What Happened to Monday & Blade Runner 2049

Cry Baby

Reported on 7th of November, 2017

Wait a sec. Scott? On a rant about babies????

But this is a different kind of rant!


Cry Baby

re: What Happened to Monday & Blade Runner 2049

…as it was during WWII, ‘The World Is Dying’ should be our daily headline until we fix the problem, being a threat to all life on earth and whatnot. Could it at least read ‘What Is It About Humans That The World’s Death Isn’t The Number One Headline Every Day?’ But if we don’t care, why would that be the headline? It doesn’t make any sense. What’s the matter with you?

No one ever imagines about how a biological clock might actually appear. I see it like what would happen if David Cronenberg hand‑crafted your retirement gift.

Now I’m not here to convince you that 1+1=2, or that 10 of something takes up ten times the space as one of that same thing. I’m here to convince filmmakers of this idea.

I realized after all the various babyccinos in the world, really what bothers me about too many people was the same thing that bothered me about war and misogyny and the continued hiring of Mr. Spike Lee: lack of basic logic. With the last item, we know what I think is the silentest but deadliest sin: how illogic affects films.

Overpopulation, being that it exists and threatens that the fact that we do, is the subject of many a film. This has been true since the 1970s, when we comically thought it was a real problem, and more comically, that people would listen. I’ve written one myself. Let’s all the ponder the odds of that sucker getting bought again.

As I know first hand, the topic is a very touchy, and leads to much incongruititouses. The family of six arrives at the crowded beach and asks, ‘Where did all these people come from?’ There are two types of film that arise from this contradiction: the evil villain off to kill the world with some kind of superbug, but With Something Important To Tell Us At The End (Inferno, and, utterly inexplicably, in The Brothers Grimsby) and the Oppressive Government Stopping You From Having Babies (Terra Nova and….

What Happened To Monday?

30 August 2017 @ The Gaumont Rennes

$2.00 or, if one must be quotidian, and one must... 
★ ★ ☆ ☆ ☆


What Happened To Monday). Man, I will basically see anything with Frk. Noomi Rapace, who, not unlike her oft co-star Mr. Tom Hardy, is a kind of charisma singularity. I would see even this film, which I knew would swim in a topic for which I have declared my distaste. Ten seconds ago, and two seconds from now.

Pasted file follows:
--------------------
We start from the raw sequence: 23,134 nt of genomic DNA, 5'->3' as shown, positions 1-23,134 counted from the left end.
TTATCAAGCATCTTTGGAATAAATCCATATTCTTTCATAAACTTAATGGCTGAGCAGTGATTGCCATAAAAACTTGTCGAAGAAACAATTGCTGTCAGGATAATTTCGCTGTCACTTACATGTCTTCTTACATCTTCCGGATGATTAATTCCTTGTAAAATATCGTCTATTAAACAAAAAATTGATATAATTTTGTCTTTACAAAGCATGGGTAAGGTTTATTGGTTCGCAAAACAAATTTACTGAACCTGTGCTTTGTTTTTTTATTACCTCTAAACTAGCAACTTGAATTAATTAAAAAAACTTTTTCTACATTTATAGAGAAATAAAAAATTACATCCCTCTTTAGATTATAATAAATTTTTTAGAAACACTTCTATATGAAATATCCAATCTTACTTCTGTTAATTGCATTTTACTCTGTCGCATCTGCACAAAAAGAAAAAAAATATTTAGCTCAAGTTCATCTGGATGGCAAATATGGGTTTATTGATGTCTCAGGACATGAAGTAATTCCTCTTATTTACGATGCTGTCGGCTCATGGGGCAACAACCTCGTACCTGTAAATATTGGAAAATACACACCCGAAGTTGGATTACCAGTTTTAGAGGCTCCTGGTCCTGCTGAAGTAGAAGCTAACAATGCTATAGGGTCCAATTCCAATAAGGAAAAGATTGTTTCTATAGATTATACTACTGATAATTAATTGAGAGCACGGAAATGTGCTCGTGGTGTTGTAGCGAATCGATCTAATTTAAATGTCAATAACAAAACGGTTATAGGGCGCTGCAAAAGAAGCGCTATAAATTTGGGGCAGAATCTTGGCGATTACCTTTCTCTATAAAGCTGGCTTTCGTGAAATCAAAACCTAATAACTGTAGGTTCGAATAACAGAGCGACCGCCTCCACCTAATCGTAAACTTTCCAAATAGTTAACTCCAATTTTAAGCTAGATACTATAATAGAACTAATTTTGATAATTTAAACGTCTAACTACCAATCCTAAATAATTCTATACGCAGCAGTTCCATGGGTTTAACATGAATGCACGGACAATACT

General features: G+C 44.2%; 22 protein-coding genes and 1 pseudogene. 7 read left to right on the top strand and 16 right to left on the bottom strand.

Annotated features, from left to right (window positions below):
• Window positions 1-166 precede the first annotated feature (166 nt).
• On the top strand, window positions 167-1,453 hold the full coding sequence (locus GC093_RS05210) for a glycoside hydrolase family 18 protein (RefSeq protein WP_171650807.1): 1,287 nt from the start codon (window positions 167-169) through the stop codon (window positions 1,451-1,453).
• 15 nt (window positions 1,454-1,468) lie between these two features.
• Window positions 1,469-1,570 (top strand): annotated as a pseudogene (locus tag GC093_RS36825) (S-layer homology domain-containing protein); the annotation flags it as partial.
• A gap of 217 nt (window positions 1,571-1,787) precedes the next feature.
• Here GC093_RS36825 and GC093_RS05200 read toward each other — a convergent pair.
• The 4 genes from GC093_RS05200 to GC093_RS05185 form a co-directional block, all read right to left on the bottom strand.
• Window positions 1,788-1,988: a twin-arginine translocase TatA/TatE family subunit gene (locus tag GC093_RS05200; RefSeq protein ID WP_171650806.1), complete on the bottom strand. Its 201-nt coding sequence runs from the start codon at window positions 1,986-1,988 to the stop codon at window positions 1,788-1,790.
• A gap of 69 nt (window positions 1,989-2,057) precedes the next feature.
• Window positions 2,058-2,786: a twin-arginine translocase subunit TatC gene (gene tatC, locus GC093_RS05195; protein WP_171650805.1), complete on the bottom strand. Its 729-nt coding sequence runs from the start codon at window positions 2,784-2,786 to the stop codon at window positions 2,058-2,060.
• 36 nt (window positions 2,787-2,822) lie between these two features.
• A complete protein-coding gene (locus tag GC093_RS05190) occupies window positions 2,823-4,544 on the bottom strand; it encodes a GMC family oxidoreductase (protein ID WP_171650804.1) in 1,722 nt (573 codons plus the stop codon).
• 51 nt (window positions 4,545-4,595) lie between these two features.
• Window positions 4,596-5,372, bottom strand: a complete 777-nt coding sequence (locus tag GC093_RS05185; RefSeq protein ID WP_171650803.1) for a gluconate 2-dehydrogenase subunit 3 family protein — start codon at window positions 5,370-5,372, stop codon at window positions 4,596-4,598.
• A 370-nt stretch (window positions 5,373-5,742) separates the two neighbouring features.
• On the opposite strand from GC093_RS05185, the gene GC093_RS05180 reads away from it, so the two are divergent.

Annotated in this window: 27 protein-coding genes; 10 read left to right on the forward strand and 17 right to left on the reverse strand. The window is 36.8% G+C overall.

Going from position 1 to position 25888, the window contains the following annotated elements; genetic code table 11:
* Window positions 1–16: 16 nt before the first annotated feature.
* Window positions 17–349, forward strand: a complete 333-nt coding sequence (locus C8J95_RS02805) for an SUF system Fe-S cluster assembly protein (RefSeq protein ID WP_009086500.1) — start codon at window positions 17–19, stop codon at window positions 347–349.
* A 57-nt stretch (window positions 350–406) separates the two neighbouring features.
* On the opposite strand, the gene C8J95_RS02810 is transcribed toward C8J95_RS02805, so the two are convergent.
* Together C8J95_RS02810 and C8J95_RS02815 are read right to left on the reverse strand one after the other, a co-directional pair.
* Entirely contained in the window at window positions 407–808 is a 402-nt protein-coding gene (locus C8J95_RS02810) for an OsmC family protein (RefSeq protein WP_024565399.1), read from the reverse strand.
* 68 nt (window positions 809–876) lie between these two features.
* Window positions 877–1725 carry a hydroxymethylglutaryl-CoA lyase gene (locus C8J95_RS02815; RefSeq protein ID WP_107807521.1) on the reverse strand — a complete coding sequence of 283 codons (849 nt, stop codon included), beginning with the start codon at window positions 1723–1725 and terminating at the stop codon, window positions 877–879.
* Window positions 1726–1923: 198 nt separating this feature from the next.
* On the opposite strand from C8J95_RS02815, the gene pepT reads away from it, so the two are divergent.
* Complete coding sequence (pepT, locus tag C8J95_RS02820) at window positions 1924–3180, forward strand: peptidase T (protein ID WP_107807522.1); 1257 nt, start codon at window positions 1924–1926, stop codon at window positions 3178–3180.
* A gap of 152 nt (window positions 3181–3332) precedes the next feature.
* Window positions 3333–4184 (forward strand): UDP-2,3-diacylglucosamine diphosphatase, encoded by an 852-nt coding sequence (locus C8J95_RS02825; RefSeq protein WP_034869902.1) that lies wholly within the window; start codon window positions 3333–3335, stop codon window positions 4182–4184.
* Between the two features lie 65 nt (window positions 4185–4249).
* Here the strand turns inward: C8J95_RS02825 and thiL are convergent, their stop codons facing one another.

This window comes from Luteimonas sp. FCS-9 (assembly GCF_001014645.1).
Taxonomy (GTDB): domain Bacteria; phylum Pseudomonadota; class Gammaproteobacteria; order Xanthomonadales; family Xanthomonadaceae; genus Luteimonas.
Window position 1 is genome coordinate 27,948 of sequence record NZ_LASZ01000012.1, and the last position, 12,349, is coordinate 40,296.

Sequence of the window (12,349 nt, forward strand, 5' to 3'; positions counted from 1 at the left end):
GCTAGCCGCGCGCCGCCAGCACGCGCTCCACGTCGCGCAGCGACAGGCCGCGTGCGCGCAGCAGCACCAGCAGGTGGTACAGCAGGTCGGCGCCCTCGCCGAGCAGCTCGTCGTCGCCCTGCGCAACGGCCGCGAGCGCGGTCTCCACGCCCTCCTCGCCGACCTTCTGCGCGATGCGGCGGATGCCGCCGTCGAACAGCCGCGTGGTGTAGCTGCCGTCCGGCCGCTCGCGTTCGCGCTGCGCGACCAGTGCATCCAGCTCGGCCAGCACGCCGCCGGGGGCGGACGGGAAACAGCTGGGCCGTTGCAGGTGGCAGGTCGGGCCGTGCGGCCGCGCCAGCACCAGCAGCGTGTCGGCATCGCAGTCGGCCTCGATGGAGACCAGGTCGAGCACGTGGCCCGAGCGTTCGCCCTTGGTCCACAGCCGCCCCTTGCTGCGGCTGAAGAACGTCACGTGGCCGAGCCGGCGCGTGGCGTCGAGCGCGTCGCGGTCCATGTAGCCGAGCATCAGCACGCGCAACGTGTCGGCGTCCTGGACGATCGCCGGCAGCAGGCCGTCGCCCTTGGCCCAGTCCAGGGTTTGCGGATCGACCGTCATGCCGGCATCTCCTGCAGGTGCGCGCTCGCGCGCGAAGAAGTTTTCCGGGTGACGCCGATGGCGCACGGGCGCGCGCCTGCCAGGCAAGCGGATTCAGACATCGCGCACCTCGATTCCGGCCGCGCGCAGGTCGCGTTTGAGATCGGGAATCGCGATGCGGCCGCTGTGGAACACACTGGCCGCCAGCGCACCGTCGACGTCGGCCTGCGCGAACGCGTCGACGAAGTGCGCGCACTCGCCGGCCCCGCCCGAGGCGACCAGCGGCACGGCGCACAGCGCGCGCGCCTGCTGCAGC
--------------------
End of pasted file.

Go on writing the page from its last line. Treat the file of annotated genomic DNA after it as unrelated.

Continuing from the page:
This is now. But I kind of loved it. It’s terrible, to be sure, but this is the thing about babies. The conflict extant in the idea that babies never turn into people causes things to squirt out at the margin. Yes, ‘squirt’.

For example, the desire to have babies is like totally natural, even if the concept of natural is totally made up. You know there’s a problem because no one ever imagines about how a biological clock might actually appear. I see it like what would happen if David Cronenberg hand-crafted your retirement gift.

The film – Translated into French and then back into English as Seven Sisters, mangles also the translation of the name of the last Rapacity. The very simple ‘Sunday’ (‘Dimanche’), is, in this film, poetically called ‘nom de Dieu’ throughout the film. A sci-fi using the French of Voltaire.

With these mental maps colliding, on a much larger mental map I guess, the film thrusts us into a world dying of overpopulation, but with a strange disease that causes women to have multiple babies. They can’t use birth control or get abortions because this, like the lack of flatscreen displays in films set in 2050 made in 1973, is a technology that didn’t exist. The preferable alternative? Why Ms. Glenn Close putting them in hibernation, of course!

I was already confused/infatuated.

In this environs, some woman has seven Frk. Rapace’s, which made me very happy. The seven hide from the gubment baddies, each going out a day of the week, each with a name corresponding to the day. I’ll say it, that’s a great set-up, and there are a lot of moments that could have been as each one is forced to pretend to be the other when one disappears.